“Of Man, By Man, For Man”

One of the most influential books on theology ever written is The City of God by Saint Augustine of Hippo (written between a.d. 412 and 426). Its theme concerns the existence of two societies, which Augustine calls “cities.” One is God’s society. The other is the society of this world. Augustine described them, saying, “Two cities have been formed by two loves: the earthly by the love of self, even to the contempt of God; the heavenly by the love of God, even to the contempt of self.” Continue reading ““Of Man, By Man, For Man””

“The Absolute Sovereignty of Yahweh”

Tucked between the great Old Testament prophecies of Isaiah, Jeremiah, and Ezekiel on the one hand, and the twelve minor prophets that conclude the Old Testament on the other, lies Daniel. Jesus called Daniel a prophet, thus validating both the man and his function (Mathew 24:15). But in spite of this authentication, the Book of Daniel has been more vigorously attacked by higher critics of the Old Testament than perhaps any comparable passage of Scripture. Continue reading ““The Absolute Sovereignty of Yahweh””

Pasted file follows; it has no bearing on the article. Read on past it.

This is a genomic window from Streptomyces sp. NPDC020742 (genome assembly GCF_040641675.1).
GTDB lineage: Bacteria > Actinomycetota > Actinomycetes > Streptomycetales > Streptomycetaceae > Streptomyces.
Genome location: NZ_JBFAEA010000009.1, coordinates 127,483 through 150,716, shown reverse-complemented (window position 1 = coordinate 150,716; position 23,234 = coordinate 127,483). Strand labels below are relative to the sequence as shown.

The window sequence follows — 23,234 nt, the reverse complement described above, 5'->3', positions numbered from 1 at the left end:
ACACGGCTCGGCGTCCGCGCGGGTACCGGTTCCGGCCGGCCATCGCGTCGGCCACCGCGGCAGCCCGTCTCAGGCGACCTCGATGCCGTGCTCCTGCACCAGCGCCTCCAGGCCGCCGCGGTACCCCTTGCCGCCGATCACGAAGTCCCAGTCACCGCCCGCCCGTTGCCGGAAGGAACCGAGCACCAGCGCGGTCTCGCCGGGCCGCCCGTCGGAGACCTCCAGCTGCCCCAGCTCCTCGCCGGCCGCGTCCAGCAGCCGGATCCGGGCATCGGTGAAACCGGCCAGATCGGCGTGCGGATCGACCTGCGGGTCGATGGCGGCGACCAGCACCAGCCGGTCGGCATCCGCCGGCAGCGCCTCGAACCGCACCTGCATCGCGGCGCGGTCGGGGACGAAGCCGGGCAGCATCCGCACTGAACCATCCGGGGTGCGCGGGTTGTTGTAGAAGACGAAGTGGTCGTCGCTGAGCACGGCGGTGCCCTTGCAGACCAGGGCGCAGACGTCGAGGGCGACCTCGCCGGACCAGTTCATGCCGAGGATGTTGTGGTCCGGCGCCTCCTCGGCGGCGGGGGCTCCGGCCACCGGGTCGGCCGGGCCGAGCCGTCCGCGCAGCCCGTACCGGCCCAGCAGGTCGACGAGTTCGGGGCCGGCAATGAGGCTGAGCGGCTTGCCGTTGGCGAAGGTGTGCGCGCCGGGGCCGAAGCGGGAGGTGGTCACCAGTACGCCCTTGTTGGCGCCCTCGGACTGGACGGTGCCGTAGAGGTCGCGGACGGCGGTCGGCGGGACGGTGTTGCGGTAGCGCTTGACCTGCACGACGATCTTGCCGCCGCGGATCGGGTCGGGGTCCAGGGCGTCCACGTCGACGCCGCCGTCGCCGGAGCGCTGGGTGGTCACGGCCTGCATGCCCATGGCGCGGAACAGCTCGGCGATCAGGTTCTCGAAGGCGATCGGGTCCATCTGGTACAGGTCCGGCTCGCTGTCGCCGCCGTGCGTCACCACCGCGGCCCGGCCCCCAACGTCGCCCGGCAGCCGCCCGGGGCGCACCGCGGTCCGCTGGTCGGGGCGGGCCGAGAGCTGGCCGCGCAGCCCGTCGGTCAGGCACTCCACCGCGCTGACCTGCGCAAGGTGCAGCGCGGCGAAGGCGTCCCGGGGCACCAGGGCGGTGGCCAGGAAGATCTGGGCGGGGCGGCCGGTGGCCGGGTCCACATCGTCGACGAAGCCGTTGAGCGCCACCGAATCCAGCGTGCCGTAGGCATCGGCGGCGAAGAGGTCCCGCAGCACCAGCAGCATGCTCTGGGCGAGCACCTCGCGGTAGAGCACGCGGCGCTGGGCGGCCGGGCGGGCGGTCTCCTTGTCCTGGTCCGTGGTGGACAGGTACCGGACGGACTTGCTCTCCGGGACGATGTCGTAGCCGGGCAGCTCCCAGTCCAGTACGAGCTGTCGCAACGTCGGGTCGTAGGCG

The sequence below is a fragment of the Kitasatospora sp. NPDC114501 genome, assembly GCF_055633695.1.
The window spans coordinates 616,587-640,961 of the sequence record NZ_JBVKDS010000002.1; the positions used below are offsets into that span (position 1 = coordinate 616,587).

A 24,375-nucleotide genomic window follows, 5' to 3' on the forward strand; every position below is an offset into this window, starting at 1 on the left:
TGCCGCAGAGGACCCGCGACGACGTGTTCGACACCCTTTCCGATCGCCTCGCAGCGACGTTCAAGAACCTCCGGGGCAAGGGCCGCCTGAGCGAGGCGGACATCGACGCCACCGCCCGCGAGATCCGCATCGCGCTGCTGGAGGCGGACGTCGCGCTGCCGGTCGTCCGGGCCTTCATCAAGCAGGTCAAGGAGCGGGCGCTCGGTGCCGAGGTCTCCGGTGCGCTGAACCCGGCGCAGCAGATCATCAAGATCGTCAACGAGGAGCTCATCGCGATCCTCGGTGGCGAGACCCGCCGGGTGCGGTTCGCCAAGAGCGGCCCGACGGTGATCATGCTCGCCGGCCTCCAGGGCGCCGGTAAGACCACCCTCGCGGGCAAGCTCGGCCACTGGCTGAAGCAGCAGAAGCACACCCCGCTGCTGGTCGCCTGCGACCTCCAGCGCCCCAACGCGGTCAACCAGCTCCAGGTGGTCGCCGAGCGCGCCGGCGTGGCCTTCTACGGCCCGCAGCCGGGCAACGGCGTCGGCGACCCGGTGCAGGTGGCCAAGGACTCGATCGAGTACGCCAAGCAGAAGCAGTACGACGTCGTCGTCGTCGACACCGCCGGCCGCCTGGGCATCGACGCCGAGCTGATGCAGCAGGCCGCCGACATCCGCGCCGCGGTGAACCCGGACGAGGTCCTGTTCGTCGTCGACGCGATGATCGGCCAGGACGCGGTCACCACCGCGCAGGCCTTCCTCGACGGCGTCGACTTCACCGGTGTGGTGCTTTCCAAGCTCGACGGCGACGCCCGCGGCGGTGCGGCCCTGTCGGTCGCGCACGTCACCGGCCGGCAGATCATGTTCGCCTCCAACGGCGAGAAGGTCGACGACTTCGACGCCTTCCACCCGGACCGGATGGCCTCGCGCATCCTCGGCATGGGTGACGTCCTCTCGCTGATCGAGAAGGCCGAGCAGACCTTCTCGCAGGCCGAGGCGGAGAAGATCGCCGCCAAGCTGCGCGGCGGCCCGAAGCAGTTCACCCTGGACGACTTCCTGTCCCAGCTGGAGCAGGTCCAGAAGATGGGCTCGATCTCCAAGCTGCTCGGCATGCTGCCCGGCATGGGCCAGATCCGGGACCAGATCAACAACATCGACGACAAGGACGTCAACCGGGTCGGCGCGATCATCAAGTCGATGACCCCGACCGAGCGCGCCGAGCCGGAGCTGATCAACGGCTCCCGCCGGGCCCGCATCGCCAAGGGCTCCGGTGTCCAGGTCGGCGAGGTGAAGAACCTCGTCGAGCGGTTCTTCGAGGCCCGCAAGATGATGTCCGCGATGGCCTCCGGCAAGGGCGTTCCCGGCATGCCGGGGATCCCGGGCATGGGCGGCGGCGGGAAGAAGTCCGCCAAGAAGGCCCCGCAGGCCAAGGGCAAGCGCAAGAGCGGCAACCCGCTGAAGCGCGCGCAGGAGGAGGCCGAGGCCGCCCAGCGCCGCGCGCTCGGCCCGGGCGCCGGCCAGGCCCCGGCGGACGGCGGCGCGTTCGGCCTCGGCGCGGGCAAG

“The Meaning of History: Living for God in Ungodly Times”

The book of Daniel gives the meaning of history more clearly than any other portion of the Bible and, what is more, it tells us how to live for God in ungodly times—like our own. Daniel was one of several young men chosen to serve in Nebuchadnezzar’s court. When Persia conquered Babylon, Daniel was again given a position of power. He remained faithful to God in both of these hostile environments. From the interpretation of dreams, to the fiery furnace, the lion’s den, and the handwriting on the wall, to the prophetic visions, the recurrent theme is God’s sovereignty over human affairs. Continue reading ““The Meaning of History: Living for God in Ungodly Times””